In response to questions from Council about screening researchers who will access such data and peer review for research projects using Big Data, Dr. Larkin clarified that NIH will not ask that all data be openly available to all people at all times. She acknowledged the need to identify data that must be secured and to allow access only to authorized researchers, but in a way that fosters the sharing of knowledge. Dr. Larkin also acknowledged that the traditional publication process can take at least 1 year and that peer review processes are needed to facilitate sharing more quickly. One approach involves earlier publication, with a review of the publication by the larger community.


  1. Division of Geriatrics and Clinical Gerontology (DGCG): Physical Activity to Prevent Major Mobility Disability: The Primary Results of the Lifestyle Interventions and Independence for Elders (LIFE) Study

Lower mobility, as demonstrated by a slower walking speed over 400 m, is associated with a 5-year risk for mobility limitation, mortality, hospitalizations, and cardiovascular events. It is also associated with higher health care costs; data from a survey of Medicare beneficiaries found that costs for individuals who were unable to walk were approximately 50% higher than those for individuals with no difficulties. Disability is therefore a primary outcome of interest in geriatrics. However, until recently, there has been no phase III evidence that this outcome could be prevented.

Dr. Marco Pahor, of the University of Florida, presented results of the LIFE study, the largest study examining physical activity in older persons. This study randomized older adults (aged 70 to 89 years) who were sedentary and at high risk for limited mobility to a moderate-intensity physical activity intervention or a health education intervention. In a pilot study, both interventions were associated with increased physical performance, but physical activity appeared to be superior. In the main study, 32.5% of participants developed major mobility disability over 3 years of follow-up, and 17.2% developed persistent mobility disability. The proportion of patients with major mobility disability was lower in the physical activity group than in the health education group, 30.1% versus 35.5%. The proportion of patients with the more severe outcome was also lower in the physical activity group, 14.7% versus 19.8%. A subgroup analysis revealed that most of the benefit accrued to the most disabled or highest-risk group. Thus, structured moderate-intensity physical activity reduces both major mobility disability and persistent mobility disability. Surprisingly, the rate of hospitalizations was higher in the physical activity group than in the health education group. However, this higher rate did not appear to be associated with lowered homeostatic reserve.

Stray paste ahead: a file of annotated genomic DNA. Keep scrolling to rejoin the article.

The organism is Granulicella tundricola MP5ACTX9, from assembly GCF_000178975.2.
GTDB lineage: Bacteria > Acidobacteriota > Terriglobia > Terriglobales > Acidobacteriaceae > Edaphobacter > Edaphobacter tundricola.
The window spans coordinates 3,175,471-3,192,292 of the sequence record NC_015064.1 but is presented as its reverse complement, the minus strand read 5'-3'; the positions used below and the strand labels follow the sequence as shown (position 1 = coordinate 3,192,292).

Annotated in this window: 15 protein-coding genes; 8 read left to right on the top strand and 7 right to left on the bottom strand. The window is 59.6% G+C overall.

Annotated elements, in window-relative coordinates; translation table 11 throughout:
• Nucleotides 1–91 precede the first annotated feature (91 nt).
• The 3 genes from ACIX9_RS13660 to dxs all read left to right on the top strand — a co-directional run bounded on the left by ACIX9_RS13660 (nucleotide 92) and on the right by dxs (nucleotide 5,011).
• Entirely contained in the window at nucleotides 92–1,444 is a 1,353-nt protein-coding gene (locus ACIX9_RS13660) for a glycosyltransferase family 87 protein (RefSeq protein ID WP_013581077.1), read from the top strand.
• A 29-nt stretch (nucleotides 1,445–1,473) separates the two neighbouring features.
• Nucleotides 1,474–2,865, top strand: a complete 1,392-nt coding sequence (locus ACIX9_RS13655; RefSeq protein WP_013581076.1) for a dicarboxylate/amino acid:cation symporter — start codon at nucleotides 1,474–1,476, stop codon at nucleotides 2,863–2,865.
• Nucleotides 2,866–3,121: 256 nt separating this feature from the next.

Dr. Pahor concluded his presentation by noting that the LIFE study group has a resource-sharing policy and has received more than 20 requests from investigators seeking to replicate the study results. He also announced plans for European trials.

When questioned on whether the trial included muscle biopsy samples, Dr. Pahor pointed to the difficulty of accomplishing ancillary studies to an ongoing clinical trial. Time lost in review and award means the trial is over before the ancillary study can begin.

  1. Division of Behavioral and Social Research (DBSR): Update on Progress and Challenges in Subjective Wellbeing

Dr. Arthur Stone, of the University of Southern California, provided an overview on subjective wellbeing. A component of overall wellbeing, subjective wellbeing accounts for how individuals see the quality of our lives. It comprises a eudemonic component, which focuses on how one feels about the meaning of activities; a hedonic component, also known as affective or experiential, which focuses on how one feels day to day; and life satisfaction. Dr. Stone cautioned that the term “happiness” is confusing, because it could relate to life satisfaction, an evaluative term, or the hedonic component, an affective one.

Subjective wellbeing is increasingly important in policy, particularly in economic circles. For example, measures of subjective wellbeing could supplement the gross domestic product, which is becoming an unsatisfactory indicator of a population’s economic welfare. Subjective wellbeing is already used in cost-benefit analyses to find pockets of misery, track quality of life, or track health, unemployment, or taxation policies.

As quality of life studied in the United Kingdom, subjective wellbeing also can be used to gain insight into different lives or different jobs. In 2009, the President of France established a commission on the Measurement of Economic Performance and Social Progress, which advocated for the inclusion of subjective wellbeing in policy. The World Health Organization defines health as encompassing mental, physical, and social wellbeing. The Kingdom of Bhutan has developed a measure, Gross National Happiness. The Gallup Organization, the U.K. Office of National Statistics, and the Organisation for Economic Co-operation and Development all measure or monitor wellbeing. NIA has supported the inclusion of subjective wellbeing measures in several major surveys, including the Health and Retirement Study.